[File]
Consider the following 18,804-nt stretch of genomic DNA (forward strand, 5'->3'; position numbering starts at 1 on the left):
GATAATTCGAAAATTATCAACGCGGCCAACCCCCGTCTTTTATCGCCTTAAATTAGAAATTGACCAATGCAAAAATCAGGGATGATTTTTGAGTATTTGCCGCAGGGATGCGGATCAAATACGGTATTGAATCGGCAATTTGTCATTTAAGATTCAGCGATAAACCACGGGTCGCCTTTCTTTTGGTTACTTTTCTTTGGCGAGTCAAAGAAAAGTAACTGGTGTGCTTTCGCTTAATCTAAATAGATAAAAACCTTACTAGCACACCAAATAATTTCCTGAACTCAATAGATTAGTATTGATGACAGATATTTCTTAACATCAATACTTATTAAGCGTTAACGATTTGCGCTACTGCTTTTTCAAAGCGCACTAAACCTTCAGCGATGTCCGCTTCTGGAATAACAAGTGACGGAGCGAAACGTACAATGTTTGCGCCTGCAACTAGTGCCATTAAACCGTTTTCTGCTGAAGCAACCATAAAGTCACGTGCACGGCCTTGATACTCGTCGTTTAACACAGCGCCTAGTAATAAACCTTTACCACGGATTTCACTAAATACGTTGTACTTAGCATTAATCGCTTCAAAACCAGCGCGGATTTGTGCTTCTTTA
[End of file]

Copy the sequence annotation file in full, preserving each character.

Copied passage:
Consider the following 18,804-nt stretch of genomic DNA (forward strand, 5'->3'; position numbering starts at 1 on the left):
GATAATTCGAAAATTATCAACGCGGCCAACCCCCGTCTTTTATCGCCTTAAATTAGAAATTGACCAATGCAAAAATCAGGGATGATTTTTGAGTATTTGCCGCAGGGATGCGGATCAAATACGGTATTGAATCGGCAATTTGTCATTTAAGATTCAGCGATAAACCACGGGTCGCCTTTCTTTTGGTTACTTTTCTTTGGCGAGTCAAAGAAAAGTAACTGGTGTGCTTTCGCTTAATCTAAATAGATAAAAACCTTACTAGCACACCAAATAATTTCCTGAACTCAATAGATTAGTATTGATGACAGATATTTCTTAACATCAATACTTATTAAGCGTTAACGATTTGCGCTACTGCTTTTTCAAAGCGCACTAAACCTTCAGCGATGTCCGCTTCTGGAATAACAAGTGACGGAGCGAAACGTACAATGTTTGCGCCTGCAACTAGTGCCATTAAACCGTTTTCTGCTGAAGCAACCATAAAGTCACGTGCACGGCCTTGATACTCGTCGTTTAACACAGCGCCTAGTAATAAACCTTTACCACGGATTTCACTAAATACGTTGTACTTAGCATTAATCGCTTCAAAACCAGCGCGGATTTGTGCTTCTTTA